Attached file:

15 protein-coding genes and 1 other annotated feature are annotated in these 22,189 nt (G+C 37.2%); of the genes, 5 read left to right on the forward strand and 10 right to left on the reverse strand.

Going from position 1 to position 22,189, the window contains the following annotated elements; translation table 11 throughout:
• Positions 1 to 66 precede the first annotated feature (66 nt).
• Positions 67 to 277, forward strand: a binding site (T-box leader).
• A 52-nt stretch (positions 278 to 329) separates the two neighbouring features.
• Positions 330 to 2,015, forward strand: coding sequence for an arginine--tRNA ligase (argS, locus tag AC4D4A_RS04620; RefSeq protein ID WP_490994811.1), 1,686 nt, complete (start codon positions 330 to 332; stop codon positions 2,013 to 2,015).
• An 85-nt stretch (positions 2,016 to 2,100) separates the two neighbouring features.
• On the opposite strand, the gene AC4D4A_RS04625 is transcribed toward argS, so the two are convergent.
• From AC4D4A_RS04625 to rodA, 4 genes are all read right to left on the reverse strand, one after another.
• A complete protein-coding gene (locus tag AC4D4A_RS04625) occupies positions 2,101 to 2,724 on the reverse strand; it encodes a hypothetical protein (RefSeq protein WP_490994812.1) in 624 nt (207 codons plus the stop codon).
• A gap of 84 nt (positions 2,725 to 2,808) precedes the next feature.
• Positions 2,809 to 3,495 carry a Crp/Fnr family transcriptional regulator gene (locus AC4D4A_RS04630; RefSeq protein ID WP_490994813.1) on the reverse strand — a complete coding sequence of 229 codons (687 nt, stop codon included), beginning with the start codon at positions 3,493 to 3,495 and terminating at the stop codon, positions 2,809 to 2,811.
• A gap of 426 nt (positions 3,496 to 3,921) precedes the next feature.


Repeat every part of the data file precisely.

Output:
15 protein-coding genes and 1 other annotated feature are annotated in these 22,189 nt (G+C 37.2%); of the genes, 5 read left to right on the forward strand and 10 right to left on the reverse strand.

Going from position 1 to position 22,189, the window contains the following annotated elements; translation table 11 throughout:
• Positions 1 to 66 precede the first annotated feature (66 nt).
• Positions 67 to 277, forward strand: a binding site (T-box leader).
• A 52-nt stretch (positions 278 to 329) separates the two neighbouring features.
• Positions 330 to 2,015, forward strand: coding sequence for an arginine--tRNA ligase (argS, locus tag AC4D4A_RS04620; RefSeq protein ID WP_490994811.1), 1,686 nt, complete (start codon positions 330 to 332; stop codon positions 2,013 to 2,015).
• An 85-nt stretch (positions 2,016 to 2,100) separates the two neighbouring features.
• On the opposite strand, the gene AC4D4A_RS04625 is transcribed toward argS, so the two are convergent.
• From AC4D4A_RS04625 to rodA, 4 genes are all read right to left on the reverse strand, one after another.
• A complete protein-coding gene (locus tag AC4D4A_RS04625) occupies positions 2,101 to 2,724 on the reverse strand; it encodes a hypothetical protein (RefSeq protein WP_490994812.1) in 624 nt (207 codons plus the stop codon).
• A gap of 84 nt (positions 2,725 to 2,808) precedes the next feature.
• Positions 2,809 to 3,495 carry a Crp/Fnr family transcriptional regulator gene (locus AC4D4A_RS04630; RefSeq protein ID WP_490994813.1) on the reverse strand — a complete coding sequence of 229 codons (687 nt, stop codon included), beginning with the start codon at positions 3,493 to 3,495 and terminating at the stop codon, positions 2,809 to 2,811.
• A gap of 426 nt (positions 3,496 to 3,921) precedes the next feature.